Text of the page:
• Search for orthopedic prostheses developed using nanobiotechnology: TS=((bone* OR knee OR hip OR spine OR joint OR hand OR foot OR feet OR acetabulum OR femoral OR spinal OR shoulder* OR elbow* OR osteo* OR osseo* OR prostheses OR prosthesis OR implant* OR graft* OR substitute* OR alloy*) AND (orthopedic* OR orthopaedic*) AND ((tissue AND engineer*) OR biotech*)) AND (nano*)).

The articles were categorized according to the area and sub-area of knowledge they are classified under in the Web of Science database. In dubious cases, the article’s abstract was consulted to classify the scientific knowledge encountered in the technologies covered.

The areas of relevance were used to build up the groups of technologies extracted from the scientific articles: cell biology and genetics, chemistry, computer science, engineering, nanomaterials science, and orthopedics.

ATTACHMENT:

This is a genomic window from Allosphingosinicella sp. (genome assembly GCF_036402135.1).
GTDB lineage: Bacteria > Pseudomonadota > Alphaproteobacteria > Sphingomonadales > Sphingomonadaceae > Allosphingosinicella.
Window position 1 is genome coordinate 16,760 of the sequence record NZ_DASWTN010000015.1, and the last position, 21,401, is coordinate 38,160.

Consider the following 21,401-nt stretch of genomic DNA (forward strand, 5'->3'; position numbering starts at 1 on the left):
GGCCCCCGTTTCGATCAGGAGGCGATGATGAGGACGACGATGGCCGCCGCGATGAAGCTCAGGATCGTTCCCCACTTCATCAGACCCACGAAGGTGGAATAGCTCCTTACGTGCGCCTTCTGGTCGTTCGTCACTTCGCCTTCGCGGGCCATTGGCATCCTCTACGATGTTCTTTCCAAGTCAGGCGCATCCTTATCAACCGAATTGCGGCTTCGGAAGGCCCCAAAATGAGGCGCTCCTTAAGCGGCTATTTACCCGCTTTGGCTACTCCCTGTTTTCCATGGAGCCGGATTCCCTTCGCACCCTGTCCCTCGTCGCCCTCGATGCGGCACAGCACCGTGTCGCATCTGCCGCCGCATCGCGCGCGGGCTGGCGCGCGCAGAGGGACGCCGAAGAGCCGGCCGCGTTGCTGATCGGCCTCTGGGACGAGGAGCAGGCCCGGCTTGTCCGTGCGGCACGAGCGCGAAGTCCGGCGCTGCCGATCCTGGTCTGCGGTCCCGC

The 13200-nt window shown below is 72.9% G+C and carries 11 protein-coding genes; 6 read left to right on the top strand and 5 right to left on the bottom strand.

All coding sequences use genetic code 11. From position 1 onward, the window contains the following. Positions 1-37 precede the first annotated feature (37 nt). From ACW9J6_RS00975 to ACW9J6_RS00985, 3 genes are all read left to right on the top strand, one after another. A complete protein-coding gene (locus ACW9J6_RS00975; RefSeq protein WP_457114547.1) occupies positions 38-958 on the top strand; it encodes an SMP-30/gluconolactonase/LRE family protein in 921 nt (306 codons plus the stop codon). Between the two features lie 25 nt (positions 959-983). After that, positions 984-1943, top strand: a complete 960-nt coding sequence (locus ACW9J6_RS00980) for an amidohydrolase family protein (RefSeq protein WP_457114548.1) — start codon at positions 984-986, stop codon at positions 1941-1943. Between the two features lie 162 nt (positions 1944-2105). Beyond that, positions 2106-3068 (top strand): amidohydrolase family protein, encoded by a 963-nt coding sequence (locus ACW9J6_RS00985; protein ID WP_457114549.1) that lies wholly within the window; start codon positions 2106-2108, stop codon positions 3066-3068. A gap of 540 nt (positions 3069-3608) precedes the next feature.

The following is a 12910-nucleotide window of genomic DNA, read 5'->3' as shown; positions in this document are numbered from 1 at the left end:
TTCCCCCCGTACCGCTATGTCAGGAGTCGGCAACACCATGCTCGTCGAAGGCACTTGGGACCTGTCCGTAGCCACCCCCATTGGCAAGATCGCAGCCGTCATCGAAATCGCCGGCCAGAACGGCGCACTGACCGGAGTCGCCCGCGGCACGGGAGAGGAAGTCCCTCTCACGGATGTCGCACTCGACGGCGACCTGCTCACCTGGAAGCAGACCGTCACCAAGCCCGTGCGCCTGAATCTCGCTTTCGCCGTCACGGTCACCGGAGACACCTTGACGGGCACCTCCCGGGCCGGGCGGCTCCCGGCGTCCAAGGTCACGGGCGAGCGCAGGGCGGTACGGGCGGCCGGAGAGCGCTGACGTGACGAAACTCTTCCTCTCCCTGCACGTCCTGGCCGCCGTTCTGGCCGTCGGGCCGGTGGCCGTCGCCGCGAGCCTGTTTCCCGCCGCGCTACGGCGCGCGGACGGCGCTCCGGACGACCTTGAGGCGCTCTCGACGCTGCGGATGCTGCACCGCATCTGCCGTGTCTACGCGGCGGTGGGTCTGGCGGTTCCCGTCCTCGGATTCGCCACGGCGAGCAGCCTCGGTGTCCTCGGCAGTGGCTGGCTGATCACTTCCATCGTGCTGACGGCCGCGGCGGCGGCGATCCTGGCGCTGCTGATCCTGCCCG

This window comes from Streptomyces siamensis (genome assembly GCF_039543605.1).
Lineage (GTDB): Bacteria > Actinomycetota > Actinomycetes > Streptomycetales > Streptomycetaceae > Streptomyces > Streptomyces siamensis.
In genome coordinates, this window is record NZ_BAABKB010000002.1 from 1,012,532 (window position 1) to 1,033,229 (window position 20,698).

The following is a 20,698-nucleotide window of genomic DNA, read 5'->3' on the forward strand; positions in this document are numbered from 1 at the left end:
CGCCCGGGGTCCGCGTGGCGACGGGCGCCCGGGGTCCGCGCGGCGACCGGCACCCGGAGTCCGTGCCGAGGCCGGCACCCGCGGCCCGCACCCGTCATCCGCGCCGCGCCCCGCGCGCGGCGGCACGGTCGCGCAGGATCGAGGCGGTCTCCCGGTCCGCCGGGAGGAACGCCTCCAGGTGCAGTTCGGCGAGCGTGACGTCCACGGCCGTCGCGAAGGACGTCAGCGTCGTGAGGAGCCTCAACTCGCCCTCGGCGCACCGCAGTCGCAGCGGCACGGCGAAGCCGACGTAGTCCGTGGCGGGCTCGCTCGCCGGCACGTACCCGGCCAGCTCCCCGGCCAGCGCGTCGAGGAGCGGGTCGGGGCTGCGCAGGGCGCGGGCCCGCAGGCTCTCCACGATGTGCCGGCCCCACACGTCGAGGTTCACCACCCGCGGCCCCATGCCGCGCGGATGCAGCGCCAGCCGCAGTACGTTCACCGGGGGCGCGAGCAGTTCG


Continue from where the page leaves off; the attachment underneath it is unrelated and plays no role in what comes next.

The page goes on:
The technologies present in the scientific research encountered in the articles are similar to those encountered in the patent documents. The areas that the articles relate to are described below; this description may or may not correlate to the earlier list.

   1) Orthopedics-related technologies – related to orthopedic medicine and research from this area into the treatment of bone diseases and bone repair. New methods and surgical procedures that yield new knowledge in the use and improved application of implants were included. Equivalent to the (bio)mechanical technologies described in subsection 3.1.

   2) Engineering-related technologies – equivalent to the (bio) mechanical technologies described in subsection 3.1.